Search Wars: Who will Capture Your Screen

Whoa! Red alert. Get your fighters fueled and your light sabers charged. In the search engine universe these days, the three big players are all gearing up for a major offensive. On October 14th of this year (2004) the most popular search engine Google announced that they would be releasing The Google Desktop (TGD), kind of a personal google web server. The idea is you download this desktop appliance to index everything on your PC, including files, folders, e-mails, etc., even instant messages. This was the first salvo in the campaign. A volley straight across the bow of the other two major search engines. A warning shot. Google was about to extend its reach into new territory by attempting to capture the personal desktop PC screen. As soon as you boot up your computer, Google would be there.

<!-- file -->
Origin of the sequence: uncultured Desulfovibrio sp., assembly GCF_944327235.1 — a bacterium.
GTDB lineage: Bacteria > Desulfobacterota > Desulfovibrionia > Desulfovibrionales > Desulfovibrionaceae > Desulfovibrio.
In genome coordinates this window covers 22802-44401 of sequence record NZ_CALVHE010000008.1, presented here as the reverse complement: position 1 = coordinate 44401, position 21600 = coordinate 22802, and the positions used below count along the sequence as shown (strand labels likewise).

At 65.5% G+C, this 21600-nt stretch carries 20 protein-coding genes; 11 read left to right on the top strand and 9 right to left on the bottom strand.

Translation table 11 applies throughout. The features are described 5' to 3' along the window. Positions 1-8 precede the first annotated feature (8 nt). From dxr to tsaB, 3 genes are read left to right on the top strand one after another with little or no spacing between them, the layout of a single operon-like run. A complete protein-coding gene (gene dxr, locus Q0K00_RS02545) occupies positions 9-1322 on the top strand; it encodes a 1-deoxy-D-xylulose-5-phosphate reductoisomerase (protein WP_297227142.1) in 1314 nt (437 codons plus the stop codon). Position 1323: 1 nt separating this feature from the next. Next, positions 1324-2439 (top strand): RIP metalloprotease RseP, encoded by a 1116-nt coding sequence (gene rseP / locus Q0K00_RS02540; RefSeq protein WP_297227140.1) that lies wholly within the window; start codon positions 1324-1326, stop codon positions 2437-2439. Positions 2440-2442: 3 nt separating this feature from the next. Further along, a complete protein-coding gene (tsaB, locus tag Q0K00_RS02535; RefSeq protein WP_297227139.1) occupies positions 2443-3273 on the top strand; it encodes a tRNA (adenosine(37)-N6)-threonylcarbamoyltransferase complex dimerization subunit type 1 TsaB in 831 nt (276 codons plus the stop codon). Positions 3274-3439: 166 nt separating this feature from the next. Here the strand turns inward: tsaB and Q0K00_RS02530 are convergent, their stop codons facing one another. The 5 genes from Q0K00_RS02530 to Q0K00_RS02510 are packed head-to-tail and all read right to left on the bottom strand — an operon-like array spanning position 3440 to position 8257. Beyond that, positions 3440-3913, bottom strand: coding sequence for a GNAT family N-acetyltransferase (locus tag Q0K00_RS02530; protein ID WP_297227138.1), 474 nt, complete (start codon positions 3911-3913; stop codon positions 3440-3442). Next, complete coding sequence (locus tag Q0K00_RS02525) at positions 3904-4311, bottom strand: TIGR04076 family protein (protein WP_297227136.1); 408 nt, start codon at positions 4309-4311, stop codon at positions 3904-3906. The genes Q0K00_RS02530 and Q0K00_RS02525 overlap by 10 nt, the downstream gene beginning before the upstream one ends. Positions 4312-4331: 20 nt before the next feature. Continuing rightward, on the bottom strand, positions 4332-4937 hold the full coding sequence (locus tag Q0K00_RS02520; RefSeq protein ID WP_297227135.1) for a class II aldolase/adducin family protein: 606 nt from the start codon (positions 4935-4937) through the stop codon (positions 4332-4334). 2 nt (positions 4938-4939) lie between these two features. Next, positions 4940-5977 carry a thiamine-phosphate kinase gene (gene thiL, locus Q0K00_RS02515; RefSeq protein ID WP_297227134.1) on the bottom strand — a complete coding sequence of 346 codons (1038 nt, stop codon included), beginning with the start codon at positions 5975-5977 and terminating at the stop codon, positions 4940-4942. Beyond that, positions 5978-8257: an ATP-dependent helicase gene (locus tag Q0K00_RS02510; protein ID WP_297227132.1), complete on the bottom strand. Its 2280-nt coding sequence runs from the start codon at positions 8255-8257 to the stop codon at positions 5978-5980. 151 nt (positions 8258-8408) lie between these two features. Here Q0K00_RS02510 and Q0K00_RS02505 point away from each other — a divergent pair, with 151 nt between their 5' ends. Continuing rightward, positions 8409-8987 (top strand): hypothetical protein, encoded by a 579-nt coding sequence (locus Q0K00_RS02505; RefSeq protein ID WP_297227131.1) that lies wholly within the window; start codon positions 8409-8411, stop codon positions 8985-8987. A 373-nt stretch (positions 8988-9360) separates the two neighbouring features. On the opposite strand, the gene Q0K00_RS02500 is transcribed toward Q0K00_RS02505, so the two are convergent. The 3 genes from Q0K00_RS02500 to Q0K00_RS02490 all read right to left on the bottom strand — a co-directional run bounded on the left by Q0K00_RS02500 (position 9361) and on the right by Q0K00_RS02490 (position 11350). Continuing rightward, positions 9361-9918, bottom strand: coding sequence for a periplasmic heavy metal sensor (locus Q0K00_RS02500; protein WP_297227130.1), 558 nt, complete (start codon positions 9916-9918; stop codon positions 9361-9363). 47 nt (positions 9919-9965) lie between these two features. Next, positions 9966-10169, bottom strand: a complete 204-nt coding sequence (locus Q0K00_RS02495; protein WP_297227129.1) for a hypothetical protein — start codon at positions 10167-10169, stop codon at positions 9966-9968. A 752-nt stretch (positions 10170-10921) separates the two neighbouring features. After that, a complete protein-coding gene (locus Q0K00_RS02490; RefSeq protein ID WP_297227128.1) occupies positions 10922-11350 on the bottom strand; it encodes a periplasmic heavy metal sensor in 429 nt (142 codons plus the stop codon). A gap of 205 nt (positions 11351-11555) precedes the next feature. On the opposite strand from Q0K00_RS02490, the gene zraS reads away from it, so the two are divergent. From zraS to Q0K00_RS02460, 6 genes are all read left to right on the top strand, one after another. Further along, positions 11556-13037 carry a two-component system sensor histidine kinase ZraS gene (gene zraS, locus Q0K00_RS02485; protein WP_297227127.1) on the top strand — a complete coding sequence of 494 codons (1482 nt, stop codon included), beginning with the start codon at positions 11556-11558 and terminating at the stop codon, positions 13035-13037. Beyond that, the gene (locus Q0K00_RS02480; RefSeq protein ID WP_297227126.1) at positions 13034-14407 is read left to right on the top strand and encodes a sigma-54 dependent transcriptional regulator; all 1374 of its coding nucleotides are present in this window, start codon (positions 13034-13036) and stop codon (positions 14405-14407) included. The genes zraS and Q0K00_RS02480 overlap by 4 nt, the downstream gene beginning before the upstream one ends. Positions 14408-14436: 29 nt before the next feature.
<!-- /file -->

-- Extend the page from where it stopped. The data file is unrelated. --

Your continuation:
Suddenly there was a disturbance in the force, felt by the other mighty search domains.

Less than two months later; December 9th to be precise, Yahoo! had mustered its own troops and announced that they too would be releasing a downloadable desktop search application in early January. Now, less than one week after that, who has suddenly thrusted out of space dock? You guessed it, Microsoft. Today, Dec. 13th, they unveiled a desktop search appliance to rival both Google and Yahoo! The beta version of the new MSN Toolbar Suite lets users search all documents, media files and email on their PCs at the same time as searching the Web. In addition to file searching, the updated toolbar also plugs into MSN’s new search engine, which was itself released in beta form in early November. Isn’t that convenient! Since the majority of PC’s are shipped with Microsoft operating systems and browsers already built in, that’s a heck of a head start.

So the stage is set in 2005 for a battle of epic proportions between not one, not two, but three major search engines. What’s the purpose of all this hoopla? What are the search engines hoping to achieve? What’s the prize for victory?

Your computer screen of course.